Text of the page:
New Delhi, Sep 16: Thousands of Indians in the nation's Capital spent the Independence Day holiday on job, earning twice the wages and a day off as compensation-- at least in law. But, four weeks later, authorities have no clue how many get to collect the due wages, and how many, if any, don't.
''We take action against errant employers under the law,'' Delhi's Labour Commissioner K S Wahi said in a telephone interview, but acknowledged ''certain gaps in the laws which must be covered.'' On the Independence day, the Department's 30-odd Shop Inspectors went around some 130 establishments in the city checking for violations. The count won't be in until another few days.
Experts point out that such a small number does not even qualify as much of a sample considering hundreds of thousands of units operating in India's National Capital Territory.
Employment in shops, hotels, restaurants and eateries, theatres or other public amusement or entertainment establishments is governed under the Delhi Shops and Establishments Act 1954.
Enacted to 'consolidate' laws to regulate work hours, pay, leave, holidays and so on, it is one of two dozen Acts on matters ranging from minimum wage to gratuity the Department enforces.
The Act is enforced through 30 plus Shop Inspectors in nine districts of Delhi who function directly under respective district Deputy or Assistant Labour Commissioner.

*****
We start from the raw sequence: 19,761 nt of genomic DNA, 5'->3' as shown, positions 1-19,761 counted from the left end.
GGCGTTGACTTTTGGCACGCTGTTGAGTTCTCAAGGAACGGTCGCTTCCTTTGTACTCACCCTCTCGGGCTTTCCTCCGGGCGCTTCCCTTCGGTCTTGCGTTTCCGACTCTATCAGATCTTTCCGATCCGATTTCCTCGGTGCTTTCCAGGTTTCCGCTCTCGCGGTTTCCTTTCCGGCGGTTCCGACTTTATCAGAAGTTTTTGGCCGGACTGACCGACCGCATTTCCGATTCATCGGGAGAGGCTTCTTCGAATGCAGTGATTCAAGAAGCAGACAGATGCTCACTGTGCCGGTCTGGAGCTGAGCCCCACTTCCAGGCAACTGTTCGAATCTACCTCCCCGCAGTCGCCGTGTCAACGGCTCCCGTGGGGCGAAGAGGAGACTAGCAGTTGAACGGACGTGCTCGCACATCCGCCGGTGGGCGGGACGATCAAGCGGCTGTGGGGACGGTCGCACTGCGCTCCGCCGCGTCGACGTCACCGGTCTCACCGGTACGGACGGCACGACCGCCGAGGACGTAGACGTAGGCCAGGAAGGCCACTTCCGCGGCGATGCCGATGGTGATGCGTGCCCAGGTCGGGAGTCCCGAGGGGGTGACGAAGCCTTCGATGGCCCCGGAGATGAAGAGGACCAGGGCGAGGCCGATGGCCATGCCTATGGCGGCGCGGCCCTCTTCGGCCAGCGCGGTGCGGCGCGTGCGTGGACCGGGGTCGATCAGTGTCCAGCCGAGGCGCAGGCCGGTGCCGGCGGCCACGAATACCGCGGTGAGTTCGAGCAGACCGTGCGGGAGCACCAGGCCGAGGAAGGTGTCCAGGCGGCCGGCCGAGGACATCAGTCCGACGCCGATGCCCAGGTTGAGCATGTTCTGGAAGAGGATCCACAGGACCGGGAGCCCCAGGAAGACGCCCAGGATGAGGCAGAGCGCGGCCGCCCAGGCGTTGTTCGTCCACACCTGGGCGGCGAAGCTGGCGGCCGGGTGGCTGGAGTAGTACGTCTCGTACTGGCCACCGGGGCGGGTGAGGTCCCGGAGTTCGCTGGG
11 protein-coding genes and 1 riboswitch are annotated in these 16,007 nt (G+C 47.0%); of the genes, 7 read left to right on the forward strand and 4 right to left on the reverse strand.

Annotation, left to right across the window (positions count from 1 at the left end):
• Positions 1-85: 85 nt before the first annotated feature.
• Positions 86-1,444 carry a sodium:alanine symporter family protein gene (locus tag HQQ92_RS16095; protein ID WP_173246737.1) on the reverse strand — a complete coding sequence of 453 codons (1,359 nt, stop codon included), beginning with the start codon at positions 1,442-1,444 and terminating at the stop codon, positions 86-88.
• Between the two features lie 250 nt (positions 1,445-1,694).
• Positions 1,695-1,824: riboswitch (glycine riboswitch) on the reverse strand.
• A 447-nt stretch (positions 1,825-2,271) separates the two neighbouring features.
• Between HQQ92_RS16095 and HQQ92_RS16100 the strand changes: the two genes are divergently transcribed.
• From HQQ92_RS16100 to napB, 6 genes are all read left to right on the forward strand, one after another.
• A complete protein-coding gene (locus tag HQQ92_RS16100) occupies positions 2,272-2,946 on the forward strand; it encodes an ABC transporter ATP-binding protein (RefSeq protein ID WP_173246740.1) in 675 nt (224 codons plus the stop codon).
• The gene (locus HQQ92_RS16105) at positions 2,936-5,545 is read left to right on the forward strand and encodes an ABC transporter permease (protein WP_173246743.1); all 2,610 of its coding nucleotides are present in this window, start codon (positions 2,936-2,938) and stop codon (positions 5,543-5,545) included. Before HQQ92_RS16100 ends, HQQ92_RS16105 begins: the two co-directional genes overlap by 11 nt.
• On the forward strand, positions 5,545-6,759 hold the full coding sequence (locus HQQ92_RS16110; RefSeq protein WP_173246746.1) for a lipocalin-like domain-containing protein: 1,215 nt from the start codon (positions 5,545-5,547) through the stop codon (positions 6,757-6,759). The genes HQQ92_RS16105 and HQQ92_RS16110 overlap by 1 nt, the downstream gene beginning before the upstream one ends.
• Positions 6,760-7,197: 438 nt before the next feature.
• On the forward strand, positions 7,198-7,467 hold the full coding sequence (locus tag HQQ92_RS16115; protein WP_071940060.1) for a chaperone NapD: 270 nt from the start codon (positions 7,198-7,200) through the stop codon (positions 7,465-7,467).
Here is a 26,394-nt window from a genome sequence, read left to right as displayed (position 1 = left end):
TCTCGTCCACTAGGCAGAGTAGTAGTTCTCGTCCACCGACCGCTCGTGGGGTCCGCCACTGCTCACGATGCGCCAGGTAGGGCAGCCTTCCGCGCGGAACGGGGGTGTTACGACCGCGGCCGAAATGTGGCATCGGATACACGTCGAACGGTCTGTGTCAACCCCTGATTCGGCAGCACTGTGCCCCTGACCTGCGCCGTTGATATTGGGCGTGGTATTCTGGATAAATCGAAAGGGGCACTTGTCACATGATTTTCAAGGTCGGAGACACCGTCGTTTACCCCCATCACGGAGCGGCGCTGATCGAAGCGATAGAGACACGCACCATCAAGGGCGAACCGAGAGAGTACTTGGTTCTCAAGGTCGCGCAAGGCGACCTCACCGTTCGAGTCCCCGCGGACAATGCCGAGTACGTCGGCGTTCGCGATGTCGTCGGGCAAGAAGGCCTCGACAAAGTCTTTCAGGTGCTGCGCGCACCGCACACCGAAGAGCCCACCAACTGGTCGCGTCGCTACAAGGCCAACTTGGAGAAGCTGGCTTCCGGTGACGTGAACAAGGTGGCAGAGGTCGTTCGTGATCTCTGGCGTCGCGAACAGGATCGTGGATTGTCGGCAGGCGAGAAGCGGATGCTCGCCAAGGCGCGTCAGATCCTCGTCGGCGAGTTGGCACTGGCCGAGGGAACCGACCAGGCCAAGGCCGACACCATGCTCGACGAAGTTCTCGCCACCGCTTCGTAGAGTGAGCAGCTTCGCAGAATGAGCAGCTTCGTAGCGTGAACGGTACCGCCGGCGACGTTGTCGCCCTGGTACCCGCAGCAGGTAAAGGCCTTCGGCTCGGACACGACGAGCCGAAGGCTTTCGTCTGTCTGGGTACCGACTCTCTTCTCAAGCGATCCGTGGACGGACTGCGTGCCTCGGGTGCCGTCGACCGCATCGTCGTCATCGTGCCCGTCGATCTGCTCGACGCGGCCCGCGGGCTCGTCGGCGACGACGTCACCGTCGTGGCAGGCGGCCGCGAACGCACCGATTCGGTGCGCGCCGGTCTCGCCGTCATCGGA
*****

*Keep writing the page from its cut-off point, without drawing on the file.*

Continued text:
Experts say the 'gaps' alluded to may have to do with inadequacies in the law and enforcement which let law-breaking employers get away.
Take the 'exemption' proclaimed by the Lieutenant Governor of Delhi in September 2004 to let shops do business as usual on three days in a year lawmakers have declared National Holidays.
By law, Indians are entitled to take the day off on: January 26, the Republic Day, August 15, the Independence Day, and October 2, Mahatma Gandhi's birth anniversary.
But thousands of shops and call centres across the NCT keep working through those days-- some because they have to, others simply choose to.
What if an employee wishes to celebrate a National Holiday ? What steps are taken to ensure that employees are paid the prescribed wage and compensatory holiday ? How many employers have been prosecuted in the last three years ? When these and related questions were addressed to Delhi's Lieutenant Governor Tejendra Khanna, his Principal Secretary R Chandramohan suggested these be put to the Labour Department.
Replying for the Department, K R Verma, Chief Inspector of Shops and Establishments, stated that an employee wishing to celebrate a national holiday must ''seek leave of absence from his employer''-- in other words, no longer take it as a matter of right.
The issue is not holidays, it is labour law and enforcement. How does a department with just 30 labour inspectors keep tabs on so many employers or millions of employees ? Verma said ''the current thinking regarding securing compliance with laws is based upon the policy that most of the establishments comply with the law.'' The Department has not prosecuted any employer on this count or, indeed, under the entire 1954 Act in the last three years, Chief Inspector Verma told United News of India Special Correspondent Mukesh Jhangiani.
While commercial activity has mushroomed in most of the city's residential areas, even hogging space meant for homes and street traffic, law or its rule have yet to catch up.
Wahi, for instance, could not say how many units do business in the NCT, as Delhi government stopped registering them almost two decades ago.